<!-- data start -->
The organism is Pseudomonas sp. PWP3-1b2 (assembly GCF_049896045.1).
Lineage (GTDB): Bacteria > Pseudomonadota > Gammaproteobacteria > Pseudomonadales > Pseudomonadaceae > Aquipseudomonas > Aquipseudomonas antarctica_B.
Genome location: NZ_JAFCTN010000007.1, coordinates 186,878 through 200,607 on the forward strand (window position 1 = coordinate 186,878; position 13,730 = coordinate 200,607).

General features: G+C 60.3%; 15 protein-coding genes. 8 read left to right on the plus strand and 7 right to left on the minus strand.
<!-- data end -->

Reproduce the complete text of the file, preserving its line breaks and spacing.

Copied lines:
The organism is Pseudomonas sp. PWP3-1b2 (assembly GCF_049896045.1).
Lineage (GTDB): Bacteria > Pseudomonadota > Gammaproteobacteria > Pseudomonadales > Pseudomonadaceae > Aquipseudomonas > Aquipseudomonas antarctica_B.
Genome location: NZ_JAFCTN010000007.1, coordinates 186,878 through 200,607 on the forward strand (window position 1 = coordinate 186,878; position 13,730 = coordinate 200,607).

General features: G+C 60.3%; 15 protein-coding genes. 8 read left to right on the plus strand and 7 right to left on the minus strand.